Trouble sleeping after hysterectomy – 10 Tips for Managing Sleep Issues

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woman having trouble sleeping after hysterectomy

Do you have trouble sleeping after a hysterectomy?

The importance of a good night’s sleep is obvious, right? It’s essential for your overall health and wellness and the key to a healthy and balanced life.

However, obtaining restful sleep can become challenging for many women following their hysterectomy.

Sleep issues resulting from this major surgical procedure occur more often than you may think, with numerous women grappling with disrupted sleep patterns, insomnia, and a general sense of restlessness.

A woman’s natural healing process depends heavily on her sleep. Understanding the unique challenges you might face after a hysterectomy can significantly impact your recovery. So, if you’ve been experiencing sleep troubles following this life-changing surgery, this article will provide valuable insights and practical tips to achieve peaceful sleep.

The Importance of Sleep while Recovering

Getting sufficient sleep is crucial to good health and well-being, and it becomes even more critical after a major surgery like a hysterectomy. As we sleep, our bodies repair and rejuvenate themselves, and the brain processes the day’s events and prepares for the next day.

Good quality sleep can help to reduce stress, improve mood, enhance memory and cognitive function, and strengthen the immune system. On the other hand, the impact of disrupted sleep goes beyond feelings of tiredness. Fatigue resulting from poor sleep can affect daily functioning, mood, and concentration.

Can a hysterectomy cause insomnia?

After a hysterectomy, many women experience pain, discomfort, and other physical symptoms that make sleeping difficult. Some of the most common sleeping issues after hysterectomy include:

Pain and discomfort

 Pain, discomfort, and tenderness are common after a hysterectomy, and one’s ability to find a comfortable position often causes trouble sleeping after a hysterectomy. The surgery involves an incision in the abdominal area or through the vagina, depending on the type of hysterectomy performed. Due to this, the incision site and the surrounding pelvic region can be sources of pain and discomfort during the recovery period.

The wound area may feel sore, tender, and sensitive for some time after the surgery. This discomfort can intensify by movements, pressure, or contact with clothing or bedding. When it comes to finding a suitable sleeping position, the pain around the incision site can make it challenging to lie on the stomach or the side. Consequently, women undergoing a hysterectomy often struggle to find a position that provides relief and allows for restful sleep.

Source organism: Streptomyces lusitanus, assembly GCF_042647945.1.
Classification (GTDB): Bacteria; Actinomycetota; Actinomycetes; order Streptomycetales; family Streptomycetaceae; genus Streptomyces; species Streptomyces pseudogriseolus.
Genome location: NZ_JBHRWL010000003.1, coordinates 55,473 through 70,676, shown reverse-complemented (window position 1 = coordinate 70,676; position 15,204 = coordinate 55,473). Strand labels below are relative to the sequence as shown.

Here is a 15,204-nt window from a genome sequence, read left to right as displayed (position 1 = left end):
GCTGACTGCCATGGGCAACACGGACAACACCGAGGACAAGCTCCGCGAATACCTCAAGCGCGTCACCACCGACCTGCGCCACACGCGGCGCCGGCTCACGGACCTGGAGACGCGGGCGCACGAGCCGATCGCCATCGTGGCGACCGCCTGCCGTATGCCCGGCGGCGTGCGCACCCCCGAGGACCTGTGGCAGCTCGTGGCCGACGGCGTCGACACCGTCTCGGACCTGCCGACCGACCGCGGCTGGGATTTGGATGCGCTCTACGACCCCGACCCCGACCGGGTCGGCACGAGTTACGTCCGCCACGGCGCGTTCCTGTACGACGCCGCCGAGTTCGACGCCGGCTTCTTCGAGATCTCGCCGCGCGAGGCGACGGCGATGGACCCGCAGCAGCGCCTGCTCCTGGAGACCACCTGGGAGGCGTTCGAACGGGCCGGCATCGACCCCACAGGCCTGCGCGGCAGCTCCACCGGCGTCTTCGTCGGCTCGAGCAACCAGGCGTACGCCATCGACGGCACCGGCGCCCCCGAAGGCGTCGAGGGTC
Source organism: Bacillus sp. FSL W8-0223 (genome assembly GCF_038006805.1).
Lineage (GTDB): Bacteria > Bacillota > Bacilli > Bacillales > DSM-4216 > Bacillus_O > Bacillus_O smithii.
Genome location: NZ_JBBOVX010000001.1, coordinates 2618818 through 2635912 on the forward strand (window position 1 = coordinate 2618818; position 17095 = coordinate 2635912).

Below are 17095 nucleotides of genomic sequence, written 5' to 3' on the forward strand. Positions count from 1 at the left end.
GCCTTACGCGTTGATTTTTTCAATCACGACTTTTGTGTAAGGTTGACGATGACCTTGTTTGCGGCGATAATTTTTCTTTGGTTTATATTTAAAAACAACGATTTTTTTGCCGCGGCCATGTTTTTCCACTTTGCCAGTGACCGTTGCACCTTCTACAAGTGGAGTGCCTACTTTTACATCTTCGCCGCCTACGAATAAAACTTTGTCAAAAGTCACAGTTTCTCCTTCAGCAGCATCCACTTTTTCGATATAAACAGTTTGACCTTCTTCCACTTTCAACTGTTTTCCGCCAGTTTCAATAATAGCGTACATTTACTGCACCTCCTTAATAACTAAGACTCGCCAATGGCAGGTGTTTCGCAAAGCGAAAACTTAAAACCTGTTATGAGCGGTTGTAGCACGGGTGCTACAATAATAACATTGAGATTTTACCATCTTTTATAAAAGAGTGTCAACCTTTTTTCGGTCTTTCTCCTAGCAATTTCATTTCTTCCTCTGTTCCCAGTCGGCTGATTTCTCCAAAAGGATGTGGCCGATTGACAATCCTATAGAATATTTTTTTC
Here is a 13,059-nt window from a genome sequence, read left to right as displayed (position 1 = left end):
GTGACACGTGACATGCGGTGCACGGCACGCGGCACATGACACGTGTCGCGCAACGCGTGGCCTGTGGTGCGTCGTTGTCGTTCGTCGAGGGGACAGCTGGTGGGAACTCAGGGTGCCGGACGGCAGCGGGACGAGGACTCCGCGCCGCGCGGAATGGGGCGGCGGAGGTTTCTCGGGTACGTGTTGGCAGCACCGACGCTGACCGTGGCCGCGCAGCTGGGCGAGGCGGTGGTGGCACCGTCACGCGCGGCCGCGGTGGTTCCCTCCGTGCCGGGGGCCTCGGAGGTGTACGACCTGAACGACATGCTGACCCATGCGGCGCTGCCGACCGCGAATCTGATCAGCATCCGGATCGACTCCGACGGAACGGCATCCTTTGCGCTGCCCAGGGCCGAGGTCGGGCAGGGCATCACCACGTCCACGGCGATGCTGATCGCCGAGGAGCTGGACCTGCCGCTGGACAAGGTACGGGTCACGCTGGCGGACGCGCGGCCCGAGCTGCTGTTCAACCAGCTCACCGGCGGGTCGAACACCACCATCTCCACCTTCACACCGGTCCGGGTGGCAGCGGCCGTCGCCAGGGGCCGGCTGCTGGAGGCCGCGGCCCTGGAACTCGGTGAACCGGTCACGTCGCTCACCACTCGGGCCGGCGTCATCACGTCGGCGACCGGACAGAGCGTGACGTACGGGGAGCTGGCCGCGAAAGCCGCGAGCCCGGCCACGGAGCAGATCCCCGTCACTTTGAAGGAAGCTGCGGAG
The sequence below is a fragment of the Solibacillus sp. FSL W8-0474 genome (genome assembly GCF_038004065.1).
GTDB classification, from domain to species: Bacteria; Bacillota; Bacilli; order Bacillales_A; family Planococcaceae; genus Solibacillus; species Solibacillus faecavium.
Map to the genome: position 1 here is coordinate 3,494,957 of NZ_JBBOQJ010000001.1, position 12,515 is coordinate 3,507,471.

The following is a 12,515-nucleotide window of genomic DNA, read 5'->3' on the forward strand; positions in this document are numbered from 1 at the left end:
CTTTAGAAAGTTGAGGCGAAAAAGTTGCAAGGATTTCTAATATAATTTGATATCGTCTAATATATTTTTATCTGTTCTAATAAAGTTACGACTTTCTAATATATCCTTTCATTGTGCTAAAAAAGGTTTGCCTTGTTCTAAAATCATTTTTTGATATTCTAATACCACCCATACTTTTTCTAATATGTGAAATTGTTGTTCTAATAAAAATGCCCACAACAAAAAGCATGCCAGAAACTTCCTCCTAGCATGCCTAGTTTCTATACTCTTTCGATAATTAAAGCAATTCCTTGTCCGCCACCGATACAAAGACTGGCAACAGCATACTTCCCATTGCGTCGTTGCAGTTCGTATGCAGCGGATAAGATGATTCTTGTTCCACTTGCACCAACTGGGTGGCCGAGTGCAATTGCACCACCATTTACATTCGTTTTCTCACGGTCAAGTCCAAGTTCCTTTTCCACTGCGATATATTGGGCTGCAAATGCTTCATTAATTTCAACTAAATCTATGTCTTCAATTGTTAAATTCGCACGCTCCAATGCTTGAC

Insomnia, the inability to fall asleep or stay asleep, is a prevalent problem experienced by many individuals after undergoing major surgery, including a hysterectomy. This condition can result from several factors, including pain, discomfort, anxiety, and medication side effects. Medications used during or after surgery might interfere with sleep after the operation. Evidence suggests that general anesthesia can disrupt sleep, particularly in older people. In addition to anesthesia, antibiotics, steroids, sedatives, and respiratory medications can also affect sleep after surgery.

Night sweats 

Some women experience hot flashes and night sweats after hysterectomy, disrupting sleep and leading to fatigue and other symptoms. The hormonal changes accompanying a hysterectomy can trigger hot flashes and night sweats. Estrogen is known to regulate body temperature, and the sudden drop in estrogen levels can malfunction the body’s thermoregulatory system. Night sweats during this period can be particularly problematic. These sudden and intense episodes of excessive sweating can occur during sleep, leading to disrupted sleep patterns and subsequent fatigue and other symptoms.

10 Tips for managing trouble Sleeping After Hysterectomy

Here are a few ways to improve your chances of getting good-quality sleep after a hysterectomy:

1. Preparing the bedroom

If you have trouble sleeping after a hysterectomy, ensure your bedroom is ideally suited to good sleep. The sleep environment plays a vital role in ensuring restful sleep. Keeping the bedroom cool and using fans or air conditioning can also create a more comfortable sleeping environment. Furthermore, a pillow and mattress that are comfortable are worthwhile investments. 

2. Managing night sweats

 Trouble sleeping after hysterectomy due to night sweats requires a comprehensive approach. It is possible to alleviate symptoms and improve sleep quality by using several strategies. 

Non-hormonal approaches can also be beneficial. As we already discussed, preparing the bedroom for a good night’s sleep is essential. But dressing in lightweight, breathable sleepwear made of natural fibers like cotton can help regulate body temperature at night. 

3. Try different sleeping positions